Israelis View Lieberman, Not Netanyahu, as Best Suited to Deal With Defense, Poll Says

Meanwhile, Meretz's Galon slams opposition leader Herzog for trying to compete with Israeli right.

Jonathan Lis
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Foreign Minister Avigdor Lieberman attends a news conference after a meeting with his Russian counterpart Sergei Lavrov in Moscow, January 26, 2015.Credit: Reuters
Jonathan Lis

Yisrael Beiteinu leader Avigdor Lieberman topped a public opinion poll asking which Israeli politican was most suitable to address security issues and terror concerns. Prime Minister Benjamin Netanyahu ranked third.

The poll, conducted by Midgam and overseen by Meno Geva and Mina Tzemach, supports the assessment that Israelis don't view Isaac Herzog or Yair Lapid as worthy contenders to replace Netanyahu. According to the poll, broadcast on Channel 2 TV on Saturday, Lieberman enjoyed the support of 21 percent of those surveyed. Habayit Hayehudi leader Naftali Bennett garnered 17 percent support, with Netanyahu slightly behind him at 15 percent. Following him was former Chief-of-Staff Gabi Ashkenazi, who may enter the political arena once a criminal investigation against him is closed. Opposition leader Isaac Herzog (Zionist Union) and Yesh Atid's Yair Lapid trail way behind, with 5 percent and 4 percent, respectively.

The poor showing of these two is particularly surprising in light of the dramatic erosion in Netanyahu’s standing, with 73 percent of respondents saying they were unhappy with his performance as prime minister. Only 4 percent said they were very pleased; 19 percent said that they were quite pleased; 35 percent said they were rather dissatisfied and 38 precent said that they were totally dissatisfied. Four percent had no opinion.

Meretz leader Zehava Galon sharply criticized Herzog against the backdrop of the spate of terror attacks. “Herzog’s conduct during the crisis of the last two weeks, with the deteriorating security situation, is a caricature of an opposition," she said. “Anyone wishing to set up an alternative government should present some options that sound different than the ones currently pursued.” Lapid announced that he was withdrawing his motion of non-confidence that was scheduled for Monday, due to the situation.

Meretz chairwoman Zehava Galon, October 10, 2015.
Meretz chairwoman Zehava Galon, October 10, 2015. Credit: Olivier Fitoussi

According to Galon “Herzog’s suggestion to close off the territories, thus imposing collective punishment on an entire population while treating all Palestinians as potential terrorists is a proposal intended to vie with the inflammatory positions of the right.” Galon added that, in contrast to Herzog, Meretz presented the public with alternative policies to those pursued by Prime Minister Benjamin Netanyahu. On Saturday, Meretz MKs demonstrated outside the prime minister’s home along with hundreds of activists. “We stood outside his home and put forward an ideological alternative, demonstrating against the policy of managing the crisis, the violent incitement and the light finger on the trigger when confronting Arab Israeli citizens.”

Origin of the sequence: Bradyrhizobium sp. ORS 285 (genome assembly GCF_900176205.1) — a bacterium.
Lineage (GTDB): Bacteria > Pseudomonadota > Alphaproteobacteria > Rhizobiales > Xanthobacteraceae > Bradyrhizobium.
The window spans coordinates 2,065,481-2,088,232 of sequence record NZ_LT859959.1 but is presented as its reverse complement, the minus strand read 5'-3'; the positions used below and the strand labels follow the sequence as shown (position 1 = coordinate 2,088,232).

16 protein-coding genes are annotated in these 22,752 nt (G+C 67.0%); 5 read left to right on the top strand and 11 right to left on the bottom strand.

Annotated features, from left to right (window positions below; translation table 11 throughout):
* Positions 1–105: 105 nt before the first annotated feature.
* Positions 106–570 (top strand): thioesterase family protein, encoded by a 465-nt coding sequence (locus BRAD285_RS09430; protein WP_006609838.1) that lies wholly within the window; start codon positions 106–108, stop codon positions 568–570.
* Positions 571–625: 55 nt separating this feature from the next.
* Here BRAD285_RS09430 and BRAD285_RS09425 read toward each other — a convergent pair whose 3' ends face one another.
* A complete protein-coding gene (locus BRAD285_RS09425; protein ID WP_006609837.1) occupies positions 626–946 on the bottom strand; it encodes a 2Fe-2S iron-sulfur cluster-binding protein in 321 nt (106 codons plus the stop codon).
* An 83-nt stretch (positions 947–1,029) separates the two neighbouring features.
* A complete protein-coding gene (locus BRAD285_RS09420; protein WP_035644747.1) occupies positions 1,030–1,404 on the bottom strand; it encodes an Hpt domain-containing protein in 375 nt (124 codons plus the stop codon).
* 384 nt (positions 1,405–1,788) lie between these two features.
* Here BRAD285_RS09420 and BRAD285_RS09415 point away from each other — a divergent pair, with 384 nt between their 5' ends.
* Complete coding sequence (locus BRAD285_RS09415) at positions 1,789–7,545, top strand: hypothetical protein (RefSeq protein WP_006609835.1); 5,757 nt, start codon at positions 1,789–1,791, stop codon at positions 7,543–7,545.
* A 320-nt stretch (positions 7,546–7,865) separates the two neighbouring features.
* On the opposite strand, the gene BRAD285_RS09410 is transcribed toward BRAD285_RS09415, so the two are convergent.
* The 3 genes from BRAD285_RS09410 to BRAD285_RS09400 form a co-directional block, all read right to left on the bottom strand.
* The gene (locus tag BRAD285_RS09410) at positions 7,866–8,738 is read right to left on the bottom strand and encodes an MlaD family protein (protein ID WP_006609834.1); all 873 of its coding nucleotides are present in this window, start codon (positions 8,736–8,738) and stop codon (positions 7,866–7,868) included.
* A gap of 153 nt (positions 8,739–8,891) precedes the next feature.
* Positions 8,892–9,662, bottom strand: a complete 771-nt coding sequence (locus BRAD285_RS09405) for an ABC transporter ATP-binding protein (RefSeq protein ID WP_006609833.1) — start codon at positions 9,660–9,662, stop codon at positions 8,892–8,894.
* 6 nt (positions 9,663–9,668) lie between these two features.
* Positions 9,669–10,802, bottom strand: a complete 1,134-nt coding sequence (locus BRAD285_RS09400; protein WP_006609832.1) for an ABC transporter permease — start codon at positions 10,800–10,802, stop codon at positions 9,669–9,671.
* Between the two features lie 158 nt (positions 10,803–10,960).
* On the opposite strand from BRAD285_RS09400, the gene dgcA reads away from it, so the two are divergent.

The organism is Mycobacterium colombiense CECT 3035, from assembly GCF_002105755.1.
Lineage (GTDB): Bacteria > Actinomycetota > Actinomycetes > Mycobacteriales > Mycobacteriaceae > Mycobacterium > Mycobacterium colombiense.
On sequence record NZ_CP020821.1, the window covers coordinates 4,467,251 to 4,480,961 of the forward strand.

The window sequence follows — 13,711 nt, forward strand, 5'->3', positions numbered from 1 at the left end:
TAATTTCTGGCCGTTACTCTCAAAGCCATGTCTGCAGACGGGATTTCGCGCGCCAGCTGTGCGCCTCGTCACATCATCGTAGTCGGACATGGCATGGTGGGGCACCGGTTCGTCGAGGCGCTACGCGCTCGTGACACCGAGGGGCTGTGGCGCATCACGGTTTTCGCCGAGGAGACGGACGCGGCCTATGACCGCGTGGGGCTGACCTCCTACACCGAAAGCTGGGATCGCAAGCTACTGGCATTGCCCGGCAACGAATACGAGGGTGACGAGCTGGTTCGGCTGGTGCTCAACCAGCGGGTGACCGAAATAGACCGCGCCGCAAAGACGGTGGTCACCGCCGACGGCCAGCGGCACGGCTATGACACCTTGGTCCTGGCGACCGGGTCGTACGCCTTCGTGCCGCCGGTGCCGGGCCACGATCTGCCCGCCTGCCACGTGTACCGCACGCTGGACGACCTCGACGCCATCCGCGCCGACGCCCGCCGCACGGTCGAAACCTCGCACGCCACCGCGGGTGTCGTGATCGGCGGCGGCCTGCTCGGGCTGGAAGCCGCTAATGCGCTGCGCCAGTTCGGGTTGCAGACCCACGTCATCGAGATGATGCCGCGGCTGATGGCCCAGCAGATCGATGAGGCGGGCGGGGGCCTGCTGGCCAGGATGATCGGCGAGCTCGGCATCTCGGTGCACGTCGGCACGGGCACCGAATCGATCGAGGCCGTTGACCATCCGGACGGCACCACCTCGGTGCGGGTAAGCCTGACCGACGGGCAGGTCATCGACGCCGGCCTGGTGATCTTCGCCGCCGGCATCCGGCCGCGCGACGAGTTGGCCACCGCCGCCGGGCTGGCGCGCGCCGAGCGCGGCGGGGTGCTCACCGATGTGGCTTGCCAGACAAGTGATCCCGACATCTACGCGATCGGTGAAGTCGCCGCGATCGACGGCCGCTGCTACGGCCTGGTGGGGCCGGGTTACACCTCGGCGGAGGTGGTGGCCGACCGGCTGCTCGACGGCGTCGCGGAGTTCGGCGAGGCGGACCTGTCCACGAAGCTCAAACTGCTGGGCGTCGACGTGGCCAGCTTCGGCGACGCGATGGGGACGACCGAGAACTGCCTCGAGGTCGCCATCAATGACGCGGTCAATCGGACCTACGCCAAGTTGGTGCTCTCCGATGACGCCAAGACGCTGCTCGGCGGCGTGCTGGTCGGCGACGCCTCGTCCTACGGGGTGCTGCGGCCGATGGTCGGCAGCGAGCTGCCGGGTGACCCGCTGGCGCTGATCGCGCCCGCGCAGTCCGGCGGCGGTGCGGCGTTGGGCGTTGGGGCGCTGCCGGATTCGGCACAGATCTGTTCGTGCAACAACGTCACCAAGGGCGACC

Herzog and Lapid view themselves as the major contenders to replace Netanyahu as prime minister in the next elections. Despite the slide in Netanyahu’s public standing with the wave of stabbings and the erosion of his image as “Mr. Security," neither Herzog nor Lapid is regarded as a threat to the continuity of the current government.

“Undoubtedly, Herzog’s conduct is problematic. It’s frustrating, but even though we should be thriving now, the public doesn’t see the Zionist Union as a governing alternative,” said an MK from Herzog’s own party. He added that “even though the coalition rests on only 61 MKs it’s clear to us that it won’t collapse in the coming months. One problem is that many among us don’t reject out of hand the possibility that Herzog will ultimately join a unity government with Netanyahu, even though it doesn’t seem that he’s really interested in that now.”

The Zionist Union dismissed Galon’s comments. “We won’t accept her preaching when we express our wish to protect the citizens of Israel. We believe in an Israel that will be Jewish and democratic, secure and just, and this will continue to guide our positions. We’re not competing with Meretz over its position to our left.”

Meanwhile in an interview with the Walla website, Yesh Atid leader Lapid urged the public to "shoot to kill" when confronted with any armed attacker.

“Don’t hesitate, even when an incident just starts, shooting to kill is the right thing to do,” said Lapid. “The directives should specify shooting to kill when anyone pulls out a knife or screwdriver or whatever.” He clarified that authorities will give full legal backing to such actions. Relating to the escalation in the security situation he added that he supports carrying of weapons by people with a license.

“There is an orderly procedure for obtaining a permit. The correct model should be what happened near the Kirya in Tel Aviv, when an Air Force officer saw someone rampaging with a screwdriver and took out his weapon, killing the attacker,” said Lapid referring to the incident on Thursday when a Palestinian assailant stabbed five Israelis outside the IDF headquarters complex in Tel Aviv before being shot to death.

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